Starting a self-employed business is no easy task. After all, you’re often operating on a shoestring budget. That’s why, once you have your business up and running, you can’t afford to fall behind on invoices being paid to you, as it will affect your working capital. However, there’s no need to worry and help is at hand. Here are some top tips on how to improve working capital in your self-employed business.
What is Working Capital?
Before we talk about improving your working capital, it’s important that you first know what working capital is (as a lot of SME owners don’t).
Working capital is the amount of cash you can deploy immediately. Sometimes it’s also known as operating liquidity. It’s the amount of cash that you need to pay creditors or suppliers for your daily trading operations.
Working capital is the difference between your company’s current assets (not including the cash it owns) and its current liabilities or debts. Put simply, if your assets are less than your liabilities, you’re running a capital deficit and may struggle to pay staff or any of your creditors.
For more on what working capital is and how it works, you can read this handy guide from Market Invoice.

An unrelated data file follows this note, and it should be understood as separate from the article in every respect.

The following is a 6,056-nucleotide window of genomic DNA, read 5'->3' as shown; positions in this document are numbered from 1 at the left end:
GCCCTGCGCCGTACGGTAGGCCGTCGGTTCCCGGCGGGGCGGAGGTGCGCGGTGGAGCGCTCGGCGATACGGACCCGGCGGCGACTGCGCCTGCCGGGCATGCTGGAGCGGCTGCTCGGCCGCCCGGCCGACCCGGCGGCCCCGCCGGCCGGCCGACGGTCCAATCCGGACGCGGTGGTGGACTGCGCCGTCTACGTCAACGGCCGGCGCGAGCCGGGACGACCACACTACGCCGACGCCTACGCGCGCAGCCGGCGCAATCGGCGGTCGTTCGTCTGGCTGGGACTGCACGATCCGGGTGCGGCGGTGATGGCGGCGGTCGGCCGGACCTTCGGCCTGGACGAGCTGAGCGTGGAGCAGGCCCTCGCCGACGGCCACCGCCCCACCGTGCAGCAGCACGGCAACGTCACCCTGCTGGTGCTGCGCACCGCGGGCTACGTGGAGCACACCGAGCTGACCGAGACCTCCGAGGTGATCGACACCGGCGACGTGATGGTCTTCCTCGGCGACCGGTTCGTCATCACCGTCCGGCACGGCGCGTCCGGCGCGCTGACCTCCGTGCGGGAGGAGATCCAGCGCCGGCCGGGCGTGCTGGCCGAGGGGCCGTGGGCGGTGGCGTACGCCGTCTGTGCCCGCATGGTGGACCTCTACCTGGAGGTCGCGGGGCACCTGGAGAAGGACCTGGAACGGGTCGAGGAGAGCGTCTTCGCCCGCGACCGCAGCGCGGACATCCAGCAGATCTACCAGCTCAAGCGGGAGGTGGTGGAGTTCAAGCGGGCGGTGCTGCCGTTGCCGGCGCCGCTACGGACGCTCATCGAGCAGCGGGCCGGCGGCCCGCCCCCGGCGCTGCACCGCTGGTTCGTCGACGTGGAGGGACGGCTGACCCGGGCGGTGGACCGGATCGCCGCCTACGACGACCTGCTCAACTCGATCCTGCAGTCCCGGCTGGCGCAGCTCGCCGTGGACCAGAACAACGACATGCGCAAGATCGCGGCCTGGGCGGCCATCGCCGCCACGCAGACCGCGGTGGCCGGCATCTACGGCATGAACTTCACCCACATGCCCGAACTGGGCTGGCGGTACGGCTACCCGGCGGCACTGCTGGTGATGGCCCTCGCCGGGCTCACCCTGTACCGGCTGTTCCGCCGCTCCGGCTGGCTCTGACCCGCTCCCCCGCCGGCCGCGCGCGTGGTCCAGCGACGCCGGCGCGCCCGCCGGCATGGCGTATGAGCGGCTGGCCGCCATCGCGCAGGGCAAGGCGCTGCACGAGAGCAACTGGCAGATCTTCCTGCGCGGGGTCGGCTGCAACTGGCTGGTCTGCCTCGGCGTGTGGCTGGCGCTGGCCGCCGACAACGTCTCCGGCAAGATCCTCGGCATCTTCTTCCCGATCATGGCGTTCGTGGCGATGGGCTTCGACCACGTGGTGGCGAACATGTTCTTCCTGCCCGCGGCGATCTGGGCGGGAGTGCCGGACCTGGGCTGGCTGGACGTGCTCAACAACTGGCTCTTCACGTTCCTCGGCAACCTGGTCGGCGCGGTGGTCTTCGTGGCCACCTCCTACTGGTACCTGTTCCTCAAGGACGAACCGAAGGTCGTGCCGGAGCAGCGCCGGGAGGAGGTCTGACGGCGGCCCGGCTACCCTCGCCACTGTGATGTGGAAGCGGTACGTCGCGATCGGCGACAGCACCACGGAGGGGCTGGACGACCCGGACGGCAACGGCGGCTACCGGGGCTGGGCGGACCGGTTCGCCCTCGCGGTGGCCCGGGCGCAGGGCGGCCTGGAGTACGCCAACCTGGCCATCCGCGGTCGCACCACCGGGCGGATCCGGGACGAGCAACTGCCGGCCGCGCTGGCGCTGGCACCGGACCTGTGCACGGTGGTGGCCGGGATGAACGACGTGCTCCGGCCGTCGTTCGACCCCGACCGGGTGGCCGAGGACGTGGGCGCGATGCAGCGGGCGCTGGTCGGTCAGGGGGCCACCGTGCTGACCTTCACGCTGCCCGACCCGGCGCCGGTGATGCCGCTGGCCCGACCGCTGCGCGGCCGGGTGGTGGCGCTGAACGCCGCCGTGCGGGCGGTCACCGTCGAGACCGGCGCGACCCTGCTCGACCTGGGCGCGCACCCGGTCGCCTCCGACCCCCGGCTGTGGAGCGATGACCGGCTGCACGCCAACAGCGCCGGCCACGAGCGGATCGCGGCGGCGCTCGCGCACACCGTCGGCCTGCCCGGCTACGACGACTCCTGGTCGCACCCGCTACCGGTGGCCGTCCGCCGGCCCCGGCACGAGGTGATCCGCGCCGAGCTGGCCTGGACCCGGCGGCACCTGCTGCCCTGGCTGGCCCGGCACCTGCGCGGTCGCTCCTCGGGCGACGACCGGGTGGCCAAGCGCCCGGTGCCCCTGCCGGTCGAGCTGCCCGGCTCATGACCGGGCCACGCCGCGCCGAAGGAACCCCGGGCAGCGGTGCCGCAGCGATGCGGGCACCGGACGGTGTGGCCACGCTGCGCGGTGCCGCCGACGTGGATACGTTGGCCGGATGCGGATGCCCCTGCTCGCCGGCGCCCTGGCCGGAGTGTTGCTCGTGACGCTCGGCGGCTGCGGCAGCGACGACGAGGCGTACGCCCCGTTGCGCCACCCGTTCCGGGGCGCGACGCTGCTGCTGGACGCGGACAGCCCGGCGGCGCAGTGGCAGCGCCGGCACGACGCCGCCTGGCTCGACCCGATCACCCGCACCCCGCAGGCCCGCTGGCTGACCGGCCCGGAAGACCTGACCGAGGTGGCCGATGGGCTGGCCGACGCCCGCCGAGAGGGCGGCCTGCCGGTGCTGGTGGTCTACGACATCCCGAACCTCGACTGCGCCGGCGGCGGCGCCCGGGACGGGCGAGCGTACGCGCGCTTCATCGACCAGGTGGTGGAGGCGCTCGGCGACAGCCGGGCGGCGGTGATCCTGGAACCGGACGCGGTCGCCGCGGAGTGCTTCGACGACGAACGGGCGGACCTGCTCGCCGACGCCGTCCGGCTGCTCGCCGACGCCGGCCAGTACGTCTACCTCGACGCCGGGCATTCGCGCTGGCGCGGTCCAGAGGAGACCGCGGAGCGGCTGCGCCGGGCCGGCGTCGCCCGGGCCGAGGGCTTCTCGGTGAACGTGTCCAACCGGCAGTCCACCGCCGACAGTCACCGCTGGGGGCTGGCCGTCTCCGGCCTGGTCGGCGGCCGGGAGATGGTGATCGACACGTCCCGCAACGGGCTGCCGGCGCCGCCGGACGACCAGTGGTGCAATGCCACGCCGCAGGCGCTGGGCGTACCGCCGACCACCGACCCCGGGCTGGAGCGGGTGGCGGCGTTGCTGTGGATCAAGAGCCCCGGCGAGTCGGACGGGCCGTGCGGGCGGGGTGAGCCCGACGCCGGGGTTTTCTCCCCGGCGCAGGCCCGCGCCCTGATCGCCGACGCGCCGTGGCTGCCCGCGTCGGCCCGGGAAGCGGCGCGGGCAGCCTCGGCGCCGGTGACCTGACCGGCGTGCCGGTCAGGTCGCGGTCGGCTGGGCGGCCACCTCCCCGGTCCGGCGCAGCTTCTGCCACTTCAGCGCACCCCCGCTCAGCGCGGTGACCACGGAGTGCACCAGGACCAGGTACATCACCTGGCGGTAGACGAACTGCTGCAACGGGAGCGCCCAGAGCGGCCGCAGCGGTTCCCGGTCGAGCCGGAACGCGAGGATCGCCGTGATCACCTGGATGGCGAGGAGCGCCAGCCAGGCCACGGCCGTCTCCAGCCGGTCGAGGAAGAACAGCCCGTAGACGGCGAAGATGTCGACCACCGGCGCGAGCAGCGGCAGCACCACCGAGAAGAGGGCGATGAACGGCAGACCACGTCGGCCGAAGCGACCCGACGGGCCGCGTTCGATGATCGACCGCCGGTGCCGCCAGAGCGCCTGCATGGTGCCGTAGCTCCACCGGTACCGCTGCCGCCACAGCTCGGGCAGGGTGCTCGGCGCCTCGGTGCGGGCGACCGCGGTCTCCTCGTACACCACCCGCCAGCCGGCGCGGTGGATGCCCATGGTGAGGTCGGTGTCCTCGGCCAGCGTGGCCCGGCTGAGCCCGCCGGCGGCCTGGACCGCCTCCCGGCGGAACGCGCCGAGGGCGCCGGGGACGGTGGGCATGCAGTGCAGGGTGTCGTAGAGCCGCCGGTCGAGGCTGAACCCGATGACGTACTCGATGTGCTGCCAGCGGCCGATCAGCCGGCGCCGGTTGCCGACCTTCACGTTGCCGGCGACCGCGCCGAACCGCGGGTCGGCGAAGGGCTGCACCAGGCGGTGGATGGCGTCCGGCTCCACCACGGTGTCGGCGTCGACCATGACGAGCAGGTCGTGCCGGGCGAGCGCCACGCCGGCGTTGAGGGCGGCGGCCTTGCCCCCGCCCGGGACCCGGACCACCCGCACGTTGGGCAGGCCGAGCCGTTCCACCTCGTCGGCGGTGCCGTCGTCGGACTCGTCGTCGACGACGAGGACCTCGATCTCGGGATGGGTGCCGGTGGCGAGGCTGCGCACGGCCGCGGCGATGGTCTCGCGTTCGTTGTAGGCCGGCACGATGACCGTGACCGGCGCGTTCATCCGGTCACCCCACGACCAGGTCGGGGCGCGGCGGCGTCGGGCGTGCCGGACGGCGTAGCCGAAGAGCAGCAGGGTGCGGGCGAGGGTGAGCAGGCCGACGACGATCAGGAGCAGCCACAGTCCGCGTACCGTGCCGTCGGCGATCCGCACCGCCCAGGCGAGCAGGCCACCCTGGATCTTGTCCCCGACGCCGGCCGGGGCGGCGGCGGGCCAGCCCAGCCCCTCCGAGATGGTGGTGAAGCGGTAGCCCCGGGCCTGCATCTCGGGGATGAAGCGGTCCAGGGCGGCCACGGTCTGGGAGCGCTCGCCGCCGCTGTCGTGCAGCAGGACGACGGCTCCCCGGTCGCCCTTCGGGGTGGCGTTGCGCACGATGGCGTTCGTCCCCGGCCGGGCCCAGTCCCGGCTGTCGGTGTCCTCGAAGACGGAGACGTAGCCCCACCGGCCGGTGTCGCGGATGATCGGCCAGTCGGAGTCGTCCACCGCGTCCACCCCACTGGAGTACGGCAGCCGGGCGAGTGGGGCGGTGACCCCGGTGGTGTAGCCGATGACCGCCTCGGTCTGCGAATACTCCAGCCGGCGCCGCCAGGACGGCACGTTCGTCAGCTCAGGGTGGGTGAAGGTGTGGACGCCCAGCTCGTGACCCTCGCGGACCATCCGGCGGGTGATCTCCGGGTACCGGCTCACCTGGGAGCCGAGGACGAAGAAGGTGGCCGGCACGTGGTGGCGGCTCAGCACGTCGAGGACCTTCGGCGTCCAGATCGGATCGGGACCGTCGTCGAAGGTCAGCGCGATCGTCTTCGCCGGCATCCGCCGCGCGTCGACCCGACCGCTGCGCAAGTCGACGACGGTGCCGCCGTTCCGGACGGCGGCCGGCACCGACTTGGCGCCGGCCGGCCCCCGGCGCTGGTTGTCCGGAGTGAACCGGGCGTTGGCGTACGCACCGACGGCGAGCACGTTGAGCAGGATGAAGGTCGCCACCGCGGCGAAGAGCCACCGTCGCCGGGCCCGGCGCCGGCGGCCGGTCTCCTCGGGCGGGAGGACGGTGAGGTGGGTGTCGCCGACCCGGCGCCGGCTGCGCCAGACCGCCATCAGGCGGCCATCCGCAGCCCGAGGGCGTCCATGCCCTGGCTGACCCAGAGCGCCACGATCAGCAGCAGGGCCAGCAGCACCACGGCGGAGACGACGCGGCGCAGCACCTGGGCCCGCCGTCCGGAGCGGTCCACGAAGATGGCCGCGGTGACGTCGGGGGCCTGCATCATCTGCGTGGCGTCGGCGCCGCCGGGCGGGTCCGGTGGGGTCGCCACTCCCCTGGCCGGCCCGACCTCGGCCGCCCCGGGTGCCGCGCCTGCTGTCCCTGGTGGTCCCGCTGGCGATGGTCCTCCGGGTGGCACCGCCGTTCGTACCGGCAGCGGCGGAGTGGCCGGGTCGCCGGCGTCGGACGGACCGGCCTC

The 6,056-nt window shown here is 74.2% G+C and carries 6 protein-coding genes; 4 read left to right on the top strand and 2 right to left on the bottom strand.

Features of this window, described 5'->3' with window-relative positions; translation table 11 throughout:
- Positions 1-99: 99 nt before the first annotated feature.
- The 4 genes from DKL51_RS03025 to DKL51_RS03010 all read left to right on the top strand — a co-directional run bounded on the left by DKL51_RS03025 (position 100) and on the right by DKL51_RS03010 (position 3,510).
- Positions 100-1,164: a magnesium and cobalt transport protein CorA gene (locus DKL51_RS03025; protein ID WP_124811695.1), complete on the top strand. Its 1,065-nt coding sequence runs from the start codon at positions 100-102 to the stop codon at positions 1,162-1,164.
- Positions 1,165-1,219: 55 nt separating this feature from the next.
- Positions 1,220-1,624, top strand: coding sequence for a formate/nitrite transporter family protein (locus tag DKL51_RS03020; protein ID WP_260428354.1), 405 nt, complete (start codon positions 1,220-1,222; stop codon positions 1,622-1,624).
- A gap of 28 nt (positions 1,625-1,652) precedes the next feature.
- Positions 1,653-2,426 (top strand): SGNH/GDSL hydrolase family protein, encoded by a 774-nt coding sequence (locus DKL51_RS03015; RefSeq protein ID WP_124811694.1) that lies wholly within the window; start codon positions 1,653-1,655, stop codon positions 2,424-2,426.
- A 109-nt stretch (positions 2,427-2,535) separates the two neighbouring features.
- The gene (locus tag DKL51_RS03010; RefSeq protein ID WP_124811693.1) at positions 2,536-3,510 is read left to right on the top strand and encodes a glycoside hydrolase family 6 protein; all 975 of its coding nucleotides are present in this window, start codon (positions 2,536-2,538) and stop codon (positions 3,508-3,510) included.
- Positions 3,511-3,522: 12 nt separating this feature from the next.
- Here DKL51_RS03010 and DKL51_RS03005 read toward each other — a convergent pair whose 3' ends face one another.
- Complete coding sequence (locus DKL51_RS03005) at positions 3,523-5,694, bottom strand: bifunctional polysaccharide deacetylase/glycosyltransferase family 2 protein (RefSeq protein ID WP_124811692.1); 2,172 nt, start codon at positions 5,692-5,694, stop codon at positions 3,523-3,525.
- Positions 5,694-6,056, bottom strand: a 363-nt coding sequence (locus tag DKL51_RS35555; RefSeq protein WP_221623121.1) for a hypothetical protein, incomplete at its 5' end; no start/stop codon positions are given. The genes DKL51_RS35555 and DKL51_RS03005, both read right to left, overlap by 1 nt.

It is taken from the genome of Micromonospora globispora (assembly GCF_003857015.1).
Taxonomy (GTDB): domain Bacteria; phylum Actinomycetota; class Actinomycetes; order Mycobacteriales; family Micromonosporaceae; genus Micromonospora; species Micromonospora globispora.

How Do I Improve it for my Self-Employed Business?
Invoice payment terms mean that, as a small business, you’re likely to see good profitability but poor working capital. This is where the saying “turnover is vanity, profit is sanity, cash is reality” comes from. Fundamentally, as a small business, although you need to sell to be profitable, you need to recoup that money quickly and ensure you have cash reserves.
However, if your business is struggling from a negative working capital position, you can still improve it. So there’s no reason to panic.
Often, the easiest way of doing this is to use a line of credit from a finance provider. From overdrafts to invoice finance, there are a number of ways that you can arrange credit to help you with your cash flow and working capital issues.
Traditionally, a high-street bank would help a business through credit issues. However, much has changed since the credit crunch of 2008. It’s now much tougher to access bank finance than it has been previously (although it’s far from impossible).
As a result, if you’re looking for a line of credit quicker, then it could be wise to look in places other than the high street, such as online asset financers.